The solitary mind: how do you sustain your psyche?

The solitary mind: how do you sustain your psyche?

Drawn by May Gibbs during the Spanish Flu pandemic

Like just about everyone else on the planet, I have been swept up in preparing for, and trying not to panic about, the Covid-19 pandemic. Alongside working through practical considerations affecting my home, work and finances, I have been thinking about how the adventure of social isolation will affect my creative practice and mental wellbeing.

There are people out there who seem to think that prolonged periods of minimal or no contact with their networks will be a bit of a bore, but no worse than that. But I think these people underestimate how impactful isolation or distancing will be. We are social creatures; even introverts like me need some sense of connection. An unvaried diet of social media, or none at all for the digitally excluded, in addition to the absence of meaningful face-to-face interaction will hit many people harder than they expect. While a stretch of solitude can be restful, solitude experienced under duress isn’t. How does a herd animal sustain their psyche under these conditions?

I have written a series of blogs that I have grouped under the title of Solitary mind and which I am about to start posting. These pieces have been inspired partially by my need to manage my own expectations around how I will navigate my inner world during periods of minimal contact, partially by memories of past episodes of social isolation and what I learnt from that, and partially my desire to feed something that is, hopefully, helpful into my online community as they, too, face these challenges.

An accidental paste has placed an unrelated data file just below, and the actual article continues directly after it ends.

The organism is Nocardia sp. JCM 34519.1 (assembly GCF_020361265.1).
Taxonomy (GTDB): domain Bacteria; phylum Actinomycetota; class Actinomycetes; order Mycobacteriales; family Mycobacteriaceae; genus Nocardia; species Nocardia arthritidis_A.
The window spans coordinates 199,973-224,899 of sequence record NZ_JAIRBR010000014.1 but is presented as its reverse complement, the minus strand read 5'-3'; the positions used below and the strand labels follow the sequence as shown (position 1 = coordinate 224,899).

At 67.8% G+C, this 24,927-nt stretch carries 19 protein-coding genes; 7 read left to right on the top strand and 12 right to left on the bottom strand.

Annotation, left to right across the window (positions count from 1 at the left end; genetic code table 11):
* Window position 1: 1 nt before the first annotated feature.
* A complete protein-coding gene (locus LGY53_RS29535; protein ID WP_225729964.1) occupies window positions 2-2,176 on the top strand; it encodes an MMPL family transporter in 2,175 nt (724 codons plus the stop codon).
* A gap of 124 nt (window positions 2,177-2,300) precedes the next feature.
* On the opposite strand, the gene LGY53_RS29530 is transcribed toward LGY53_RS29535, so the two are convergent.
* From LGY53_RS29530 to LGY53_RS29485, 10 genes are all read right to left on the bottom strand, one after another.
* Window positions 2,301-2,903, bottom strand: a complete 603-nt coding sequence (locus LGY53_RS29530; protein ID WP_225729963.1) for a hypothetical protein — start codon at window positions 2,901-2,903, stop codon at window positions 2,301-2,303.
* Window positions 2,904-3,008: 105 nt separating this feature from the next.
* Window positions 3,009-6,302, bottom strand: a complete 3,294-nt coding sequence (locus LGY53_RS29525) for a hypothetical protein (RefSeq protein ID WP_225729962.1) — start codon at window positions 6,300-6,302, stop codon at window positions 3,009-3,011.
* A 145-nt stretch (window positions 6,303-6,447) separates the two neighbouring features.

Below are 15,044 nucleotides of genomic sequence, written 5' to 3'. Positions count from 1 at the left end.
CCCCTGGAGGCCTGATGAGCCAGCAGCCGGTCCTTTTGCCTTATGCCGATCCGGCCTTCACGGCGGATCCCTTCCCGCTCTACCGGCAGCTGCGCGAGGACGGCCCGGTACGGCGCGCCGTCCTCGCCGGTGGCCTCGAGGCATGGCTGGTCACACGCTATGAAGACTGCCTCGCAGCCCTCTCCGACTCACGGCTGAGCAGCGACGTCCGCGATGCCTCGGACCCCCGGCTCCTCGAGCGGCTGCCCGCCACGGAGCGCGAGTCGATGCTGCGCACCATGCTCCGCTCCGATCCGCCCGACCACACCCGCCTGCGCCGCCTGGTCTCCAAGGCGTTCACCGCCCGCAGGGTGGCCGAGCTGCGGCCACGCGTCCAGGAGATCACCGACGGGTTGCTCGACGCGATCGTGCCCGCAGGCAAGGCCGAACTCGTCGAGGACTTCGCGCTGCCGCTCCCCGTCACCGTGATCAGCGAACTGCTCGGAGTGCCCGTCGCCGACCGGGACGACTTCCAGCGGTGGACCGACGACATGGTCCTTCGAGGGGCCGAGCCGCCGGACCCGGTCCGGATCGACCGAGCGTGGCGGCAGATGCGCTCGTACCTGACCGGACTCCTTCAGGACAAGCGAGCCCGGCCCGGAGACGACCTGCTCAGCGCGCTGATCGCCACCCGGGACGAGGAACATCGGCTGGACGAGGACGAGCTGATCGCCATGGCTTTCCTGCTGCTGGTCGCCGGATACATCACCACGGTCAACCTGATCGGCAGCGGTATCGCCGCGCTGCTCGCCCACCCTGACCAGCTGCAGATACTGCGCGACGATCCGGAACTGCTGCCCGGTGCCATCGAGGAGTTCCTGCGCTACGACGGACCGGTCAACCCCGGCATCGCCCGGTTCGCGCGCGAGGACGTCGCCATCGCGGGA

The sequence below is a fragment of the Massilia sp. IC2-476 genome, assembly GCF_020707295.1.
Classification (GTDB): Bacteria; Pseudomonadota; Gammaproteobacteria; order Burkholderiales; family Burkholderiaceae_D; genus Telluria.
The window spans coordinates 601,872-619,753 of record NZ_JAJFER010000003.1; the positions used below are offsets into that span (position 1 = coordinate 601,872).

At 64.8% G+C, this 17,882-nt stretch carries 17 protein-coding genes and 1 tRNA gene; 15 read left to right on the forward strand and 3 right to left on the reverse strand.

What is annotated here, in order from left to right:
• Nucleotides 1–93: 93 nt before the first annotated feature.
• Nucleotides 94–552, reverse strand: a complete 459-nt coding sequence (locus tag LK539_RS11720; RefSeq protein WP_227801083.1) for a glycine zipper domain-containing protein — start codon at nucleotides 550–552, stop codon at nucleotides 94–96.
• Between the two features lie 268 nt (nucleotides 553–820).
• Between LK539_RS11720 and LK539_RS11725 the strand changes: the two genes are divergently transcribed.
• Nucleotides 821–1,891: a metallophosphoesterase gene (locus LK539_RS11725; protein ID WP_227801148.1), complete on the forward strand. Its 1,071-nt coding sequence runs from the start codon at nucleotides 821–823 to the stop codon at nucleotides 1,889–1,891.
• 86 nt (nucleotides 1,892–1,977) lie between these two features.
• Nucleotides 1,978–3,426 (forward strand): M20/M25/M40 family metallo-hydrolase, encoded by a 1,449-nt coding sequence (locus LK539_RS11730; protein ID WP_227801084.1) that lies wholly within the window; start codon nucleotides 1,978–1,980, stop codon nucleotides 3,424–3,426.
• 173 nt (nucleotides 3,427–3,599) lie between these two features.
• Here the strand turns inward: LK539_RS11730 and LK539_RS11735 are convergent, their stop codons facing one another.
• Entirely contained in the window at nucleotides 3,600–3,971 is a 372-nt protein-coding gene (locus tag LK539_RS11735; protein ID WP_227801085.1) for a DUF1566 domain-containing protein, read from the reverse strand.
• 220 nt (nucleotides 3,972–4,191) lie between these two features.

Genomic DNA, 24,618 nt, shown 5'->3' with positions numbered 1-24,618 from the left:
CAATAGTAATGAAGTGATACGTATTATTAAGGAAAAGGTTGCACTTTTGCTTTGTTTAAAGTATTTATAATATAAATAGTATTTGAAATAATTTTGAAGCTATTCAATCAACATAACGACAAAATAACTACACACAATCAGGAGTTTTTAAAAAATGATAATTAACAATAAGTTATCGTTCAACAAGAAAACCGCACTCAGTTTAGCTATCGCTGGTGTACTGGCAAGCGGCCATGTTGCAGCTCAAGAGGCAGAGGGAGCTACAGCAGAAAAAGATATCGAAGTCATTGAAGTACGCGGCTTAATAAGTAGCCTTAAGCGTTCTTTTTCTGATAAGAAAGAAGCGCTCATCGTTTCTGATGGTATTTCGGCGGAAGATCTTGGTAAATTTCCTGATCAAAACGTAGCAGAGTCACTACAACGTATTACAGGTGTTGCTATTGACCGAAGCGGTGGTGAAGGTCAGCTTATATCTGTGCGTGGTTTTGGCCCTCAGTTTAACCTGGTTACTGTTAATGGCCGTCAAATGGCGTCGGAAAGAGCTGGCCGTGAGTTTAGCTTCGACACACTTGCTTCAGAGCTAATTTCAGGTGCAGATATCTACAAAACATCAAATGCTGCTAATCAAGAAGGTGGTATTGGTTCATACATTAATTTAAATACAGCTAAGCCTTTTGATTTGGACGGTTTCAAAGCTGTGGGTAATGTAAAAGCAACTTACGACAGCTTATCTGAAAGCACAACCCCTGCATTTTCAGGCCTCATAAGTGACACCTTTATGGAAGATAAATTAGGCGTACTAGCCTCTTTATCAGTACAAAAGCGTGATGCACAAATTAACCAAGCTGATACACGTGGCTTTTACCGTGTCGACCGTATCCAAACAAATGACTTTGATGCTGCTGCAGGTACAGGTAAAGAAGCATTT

At the end of each blog I am going to post a resource – an article, a web page, an online archive – that I think might be useful, as well. You can find these, and others I have collected in my travels on the internet, in this Wakelet collection I have made. I will try to add to it from time to time. Please feel free to pass on recommendations of anything you have found to be informative, or reassuring, or inspiring during this time.

Please, also, forgive my typos, my appalling punctuation, and the strange sentence construction in these blogs. I don’t usually end my pieces with a naked plea for forbearance, but these blogs have been written in a hurry. I don’t know why, but I feel a strong urgency to get them out there.

And if you do read them, please leave a comment to let me know how you are supporting yourself or a loved one during this discomforting, dangerous, but remarkable time.

I derive my income from a mixture of casual and freelance work. If you would like to support me, please consider one of the following:

If you can’t afford to support me because Covid-19 has knocked the stuffing out of your income streams, please know that you have my profound empathy. The very best of luck to you.